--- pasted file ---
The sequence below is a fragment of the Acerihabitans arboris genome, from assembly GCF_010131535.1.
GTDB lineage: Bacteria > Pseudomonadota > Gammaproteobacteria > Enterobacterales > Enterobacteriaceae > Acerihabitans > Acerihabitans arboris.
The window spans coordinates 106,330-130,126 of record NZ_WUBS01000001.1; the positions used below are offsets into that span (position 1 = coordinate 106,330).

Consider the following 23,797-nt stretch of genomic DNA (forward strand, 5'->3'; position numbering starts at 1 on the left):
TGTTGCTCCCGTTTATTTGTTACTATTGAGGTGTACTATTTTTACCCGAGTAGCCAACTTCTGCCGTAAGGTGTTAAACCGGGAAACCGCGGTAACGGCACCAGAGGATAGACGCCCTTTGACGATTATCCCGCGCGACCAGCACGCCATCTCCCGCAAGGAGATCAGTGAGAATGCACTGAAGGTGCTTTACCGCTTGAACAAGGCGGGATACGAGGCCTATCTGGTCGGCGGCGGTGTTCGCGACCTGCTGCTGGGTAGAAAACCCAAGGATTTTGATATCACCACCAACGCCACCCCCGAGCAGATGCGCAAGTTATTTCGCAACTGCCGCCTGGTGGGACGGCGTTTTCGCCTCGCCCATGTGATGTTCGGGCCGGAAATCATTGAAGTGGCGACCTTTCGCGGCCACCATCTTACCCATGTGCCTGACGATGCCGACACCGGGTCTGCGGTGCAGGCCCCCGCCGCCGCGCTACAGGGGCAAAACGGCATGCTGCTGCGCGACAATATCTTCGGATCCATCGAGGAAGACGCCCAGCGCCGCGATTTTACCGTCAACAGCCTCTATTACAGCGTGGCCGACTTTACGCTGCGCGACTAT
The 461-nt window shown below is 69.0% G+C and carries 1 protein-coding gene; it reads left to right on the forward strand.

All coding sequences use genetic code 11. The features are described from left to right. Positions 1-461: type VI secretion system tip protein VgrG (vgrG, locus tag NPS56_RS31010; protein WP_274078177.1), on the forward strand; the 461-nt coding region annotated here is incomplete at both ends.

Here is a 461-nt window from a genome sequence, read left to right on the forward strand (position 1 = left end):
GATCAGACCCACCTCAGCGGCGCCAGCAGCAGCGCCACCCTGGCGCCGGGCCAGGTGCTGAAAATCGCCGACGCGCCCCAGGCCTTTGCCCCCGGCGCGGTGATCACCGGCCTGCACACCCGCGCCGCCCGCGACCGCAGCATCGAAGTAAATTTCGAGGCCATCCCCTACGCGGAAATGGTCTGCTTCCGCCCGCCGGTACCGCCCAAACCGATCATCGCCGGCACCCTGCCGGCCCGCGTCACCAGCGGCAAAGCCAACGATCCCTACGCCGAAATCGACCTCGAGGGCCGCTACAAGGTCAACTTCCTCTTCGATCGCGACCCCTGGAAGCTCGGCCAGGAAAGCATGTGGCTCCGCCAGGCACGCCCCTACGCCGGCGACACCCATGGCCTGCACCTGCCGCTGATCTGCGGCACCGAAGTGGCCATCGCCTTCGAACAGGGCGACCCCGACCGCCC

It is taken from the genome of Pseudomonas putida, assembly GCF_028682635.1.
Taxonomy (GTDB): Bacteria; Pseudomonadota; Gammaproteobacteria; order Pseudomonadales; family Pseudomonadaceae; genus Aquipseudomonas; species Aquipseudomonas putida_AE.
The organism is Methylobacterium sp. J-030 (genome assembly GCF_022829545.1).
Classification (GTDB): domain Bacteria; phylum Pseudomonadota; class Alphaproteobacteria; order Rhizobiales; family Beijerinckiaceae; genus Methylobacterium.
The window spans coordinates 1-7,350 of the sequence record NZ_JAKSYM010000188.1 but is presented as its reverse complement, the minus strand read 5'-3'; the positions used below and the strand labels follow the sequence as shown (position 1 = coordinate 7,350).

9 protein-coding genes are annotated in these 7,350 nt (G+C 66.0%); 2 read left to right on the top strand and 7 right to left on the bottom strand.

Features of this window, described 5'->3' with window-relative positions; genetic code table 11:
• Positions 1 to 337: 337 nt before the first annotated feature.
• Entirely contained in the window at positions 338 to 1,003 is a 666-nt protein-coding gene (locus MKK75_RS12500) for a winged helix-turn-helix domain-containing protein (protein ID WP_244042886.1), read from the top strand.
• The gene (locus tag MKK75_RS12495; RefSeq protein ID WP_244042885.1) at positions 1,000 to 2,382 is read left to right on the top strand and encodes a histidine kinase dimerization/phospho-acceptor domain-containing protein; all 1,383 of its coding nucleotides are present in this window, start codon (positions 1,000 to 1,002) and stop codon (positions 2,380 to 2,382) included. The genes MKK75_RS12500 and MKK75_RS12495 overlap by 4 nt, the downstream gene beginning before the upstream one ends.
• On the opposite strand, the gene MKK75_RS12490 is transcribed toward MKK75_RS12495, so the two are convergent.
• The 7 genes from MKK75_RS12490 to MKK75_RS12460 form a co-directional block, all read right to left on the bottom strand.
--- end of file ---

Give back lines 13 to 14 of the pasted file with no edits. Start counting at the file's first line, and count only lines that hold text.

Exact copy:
Classification (GTDB): domain Bacteria; phylum Pseudomonadota; class Alphaproteobacteria; order Rhizobiales; family Beijerinckiaceae; genus Methylobacterium.
The window spans coordinates 1-7,350 of the sequence record NZ_JAKSYM010000188.1 but is presented as its reverse complement, the minus strand read 5'-3'; the positions used below and the strand labels follow the sequence as shown (position 1 = coordinate 7,350).